The Archives: ESL Delivers Once Again on Recently Released Reggae Project

The Archives represent one of the latest projects of D.C.'s own Eighteenth Street Lounge (ESL) record label, which stars Thievery Corporation vocalist, Ras Puma.  The self-titled debut album, which was released on July 11, showcases the diverse sounds and rhythms found in the reggae genre.  The classic sounds of roots reggae, rocksteady, early dub, and dancehall are fused with modern touches that make this album accessible to reggae listeners across various generations.  Naturally, the combination of such musical elements make the album very danceable, and a pleasant listening treat from beginning to end. What's more, the strong socially conscious messages that are found in The Archives and ESL Music at large, is applicable to both traditional roots reggae messages, but also represents current political, financial, and social issues.  The album is brilliantly produced by Eric Hilton, who demonstrates his inherent understanding of foundation reggae.  

ESL Music continues to excel in fusing classic and authentic sounds with modern technologies and messages. The album is a spot on collaboration of musicians and strong vocalists.  Ras Puma has rightfully earned the spotlight on the album, as he delivers smooth, fine-tuned, and beautiful vocals in every phrase.  What is refreshing about the ESL newcomer is that aside from being naturally talented, Ras Puma sings every song with undeniable emotion.  The album begins with the upbeat track "Who's Correct," a song with heavy messages of religious tolerance.  Lenny Kurlou is featured on vocals alongside Ras Puma on "Ghetto Gone Uptown," a track that offers both romantic rocksteady rhythms and a conscious look at this country's economic hardship.  Justin Parrot's heavy and rootsy basslines hit hard on "More To Life" which compliments Mateo Monk's rich guitar solo, and Leslie James Jr.'s steady, yet laid-back drumming.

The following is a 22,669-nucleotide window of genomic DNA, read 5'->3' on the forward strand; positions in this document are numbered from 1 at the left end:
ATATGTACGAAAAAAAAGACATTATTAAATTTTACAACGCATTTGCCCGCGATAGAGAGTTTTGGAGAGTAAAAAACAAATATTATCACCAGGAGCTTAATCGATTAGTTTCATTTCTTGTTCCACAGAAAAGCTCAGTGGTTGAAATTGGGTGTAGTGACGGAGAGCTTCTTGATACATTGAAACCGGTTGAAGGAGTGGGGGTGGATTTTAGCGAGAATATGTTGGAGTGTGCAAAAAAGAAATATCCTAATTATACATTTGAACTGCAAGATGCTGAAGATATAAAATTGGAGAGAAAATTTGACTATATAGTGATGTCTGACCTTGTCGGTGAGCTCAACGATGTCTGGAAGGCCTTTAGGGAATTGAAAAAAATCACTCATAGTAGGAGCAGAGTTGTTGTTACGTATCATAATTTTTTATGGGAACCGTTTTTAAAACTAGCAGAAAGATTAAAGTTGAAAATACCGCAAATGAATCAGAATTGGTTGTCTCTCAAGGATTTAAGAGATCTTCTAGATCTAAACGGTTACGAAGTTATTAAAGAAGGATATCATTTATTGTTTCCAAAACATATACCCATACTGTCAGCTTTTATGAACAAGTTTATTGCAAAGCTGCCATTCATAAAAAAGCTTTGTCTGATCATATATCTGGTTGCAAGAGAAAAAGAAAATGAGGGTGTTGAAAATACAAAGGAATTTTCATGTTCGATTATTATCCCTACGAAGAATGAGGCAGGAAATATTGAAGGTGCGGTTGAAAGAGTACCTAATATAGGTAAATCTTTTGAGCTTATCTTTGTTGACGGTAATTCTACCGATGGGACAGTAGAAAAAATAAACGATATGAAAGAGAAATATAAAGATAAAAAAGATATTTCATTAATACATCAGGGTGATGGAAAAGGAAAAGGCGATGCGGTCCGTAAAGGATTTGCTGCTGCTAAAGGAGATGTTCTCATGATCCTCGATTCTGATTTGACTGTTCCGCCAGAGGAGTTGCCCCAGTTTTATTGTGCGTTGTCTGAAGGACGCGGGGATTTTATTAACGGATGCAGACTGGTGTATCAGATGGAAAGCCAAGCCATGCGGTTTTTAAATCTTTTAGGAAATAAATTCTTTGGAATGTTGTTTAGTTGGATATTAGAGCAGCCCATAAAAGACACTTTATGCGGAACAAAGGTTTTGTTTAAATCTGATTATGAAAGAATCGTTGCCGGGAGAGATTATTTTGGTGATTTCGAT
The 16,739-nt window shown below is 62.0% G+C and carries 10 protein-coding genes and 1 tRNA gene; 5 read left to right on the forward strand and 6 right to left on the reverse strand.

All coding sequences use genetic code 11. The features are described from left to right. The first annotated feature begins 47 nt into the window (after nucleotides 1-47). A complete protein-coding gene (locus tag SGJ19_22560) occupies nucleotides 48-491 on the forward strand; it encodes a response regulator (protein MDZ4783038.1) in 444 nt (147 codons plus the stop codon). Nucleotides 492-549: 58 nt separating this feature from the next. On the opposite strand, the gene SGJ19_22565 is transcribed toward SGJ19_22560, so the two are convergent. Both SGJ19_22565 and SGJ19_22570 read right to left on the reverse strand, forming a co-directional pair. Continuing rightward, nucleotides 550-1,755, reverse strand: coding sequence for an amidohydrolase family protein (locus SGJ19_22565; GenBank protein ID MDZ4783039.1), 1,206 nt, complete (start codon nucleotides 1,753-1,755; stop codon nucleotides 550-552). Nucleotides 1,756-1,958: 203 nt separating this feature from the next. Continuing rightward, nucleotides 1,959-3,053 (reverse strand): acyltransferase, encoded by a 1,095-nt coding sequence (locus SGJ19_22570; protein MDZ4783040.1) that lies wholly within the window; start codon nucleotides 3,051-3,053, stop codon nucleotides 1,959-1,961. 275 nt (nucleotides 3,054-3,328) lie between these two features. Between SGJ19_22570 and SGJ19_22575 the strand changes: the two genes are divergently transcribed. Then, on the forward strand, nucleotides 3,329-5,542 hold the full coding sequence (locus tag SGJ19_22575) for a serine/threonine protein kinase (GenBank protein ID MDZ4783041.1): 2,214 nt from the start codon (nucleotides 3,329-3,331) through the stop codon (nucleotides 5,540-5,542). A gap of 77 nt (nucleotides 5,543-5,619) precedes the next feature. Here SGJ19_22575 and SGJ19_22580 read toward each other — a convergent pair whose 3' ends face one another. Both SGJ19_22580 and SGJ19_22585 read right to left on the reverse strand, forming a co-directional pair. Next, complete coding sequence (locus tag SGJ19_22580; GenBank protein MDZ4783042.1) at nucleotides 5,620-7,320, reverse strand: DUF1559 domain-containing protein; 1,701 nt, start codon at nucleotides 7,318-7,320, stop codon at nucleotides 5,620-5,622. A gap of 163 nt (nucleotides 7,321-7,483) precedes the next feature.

In many ways, whether intentional or not, the album pays homage to other reggae greats.  For instance, Mateo Monk's incorporation of the melodica throughout the album  calls to mind the legendary Augustus Pablo, especially in "Melodica Funk."  "Boof Baff" features the undeniable Sister Nancy-like style of  Ichelle Cole.  Even Jamaican toaster Sleepy Wonder evoked a bit of Michael Rose in his vocal stylings on the track "Music is My Prayer."   The album closes with an amazing version of "Blasting Through The City," a track originally featured on Thievery Corporation's album "Radio Retaliation" with Notch as the vocalist.  However, Ras Puma adds a new flavor with his vocal flair on the Caribbean sounding rendition, offering a very strong finish to the album.  All in all, the collaborative efforts on The Archives reflect the solid foundation of reggae, while elevating the genre with fresh, talented artists and modern musical elements.  

The Archives album is available now on

.Click here for more information about the Archives, as well other musical projects on the ESL label.